vs. Linux GUI: Owen found an interview that really, really hits the nail on the head about a big problem with Linux.
Right now, the Linux community values “diversity” too highly to ever get a single, consistent GUI, let alone a good one. At the same time, it holds on doggedly to its (often ancient) Unix-rooted traditions and conventions.
Finally, it’s hard to get a really large group of Linux developers to do much of anything beyond a single “project.” A GUI is not a “project.” It’s the whole OS from the user’s perspective, and it must be from the creators’ perspective too or it will fail.
This is so true. One thing that has always bothered me about Linux is the lack of a consistent file structure. One distribution puts certain files in one place, and another puts them somewhere else.
This was such a big problem, in fact, that the United Linux consoritum was put together specifically to define a common file system. However, Red Hat didn’t play ball, and that really marginalized any chance of success.
As for the GUI problem discussed above: Gnome or KDE? Why? Why don’t they get together and build the GUI to end all GUIs and just make life simpler for everyone? The different Linux distributions and GUI essentially create multiple “virtual OSs.” You’re running Fedora and KDE, or SuSE and Gnome, or Slackware and something else.
You also see this when installing software. I’m using Red Hat Fedora, so I need to find an RPM specifically for my distribution. This isn’t the same thing that will run in SuSE or other distributions. In fact, they may not use RPMs at all. You may need to compile them from source, etc.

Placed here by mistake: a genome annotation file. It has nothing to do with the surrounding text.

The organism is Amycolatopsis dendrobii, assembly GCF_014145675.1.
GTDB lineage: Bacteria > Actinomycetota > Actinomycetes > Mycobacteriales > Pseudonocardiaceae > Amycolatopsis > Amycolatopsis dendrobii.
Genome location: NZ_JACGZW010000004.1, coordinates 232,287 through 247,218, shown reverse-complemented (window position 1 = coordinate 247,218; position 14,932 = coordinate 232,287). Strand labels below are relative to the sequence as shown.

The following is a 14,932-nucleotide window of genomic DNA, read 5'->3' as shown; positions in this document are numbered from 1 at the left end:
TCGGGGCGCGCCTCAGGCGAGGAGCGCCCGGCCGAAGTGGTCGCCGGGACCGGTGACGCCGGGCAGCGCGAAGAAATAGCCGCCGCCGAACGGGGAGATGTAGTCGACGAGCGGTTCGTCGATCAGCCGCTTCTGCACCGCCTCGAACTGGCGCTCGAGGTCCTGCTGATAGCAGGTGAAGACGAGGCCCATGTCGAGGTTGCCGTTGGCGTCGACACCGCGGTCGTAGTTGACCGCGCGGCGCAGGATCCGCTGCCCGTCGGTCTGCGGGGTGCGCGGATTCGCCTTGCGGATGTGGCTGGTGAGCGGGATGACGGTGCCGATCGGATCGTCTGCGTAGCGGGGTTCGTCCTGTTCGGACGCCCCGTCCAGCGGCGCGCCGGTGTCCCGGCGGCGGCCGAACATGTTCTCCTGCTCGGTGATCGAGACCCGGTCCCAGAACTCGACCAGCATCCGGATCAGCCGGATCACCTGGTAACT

About 18 months ago, I made a concerted effort at using Linux on the desktop. I posted here about the lack of consistency:
While I appreciate the cowboy, wild-west, open-source attitude as much as the next guy, I also appreciate not having to relearn an interface for every new app. With Linux apps, Lord only knows what the menu commands are going to be. Right-clicking on the workspace may reboot the machine for all you know. CTRL-A works in some apps, not in others. Double-clicking has all sorts of different behaviors as well.
Let me say that I haven’t found this issue to be the case with Fedora, but the premise holds true. Linux developers look at their one little corner of the OS. They are tactical. No one is looking at the big picture — the strategic picture.
Perhaps the best thing to happen to Linux would be for Red Hat to destroy all competitors and become the Microsoft of Linux. If everyone was using Red Hat, and there was one monolithic entity working on developing the platform, maybe this would provide the cohesion the OS needs to make real inroads on the desktop.
Far be it for me to agree with Owen about anything, but this interview is right on the money.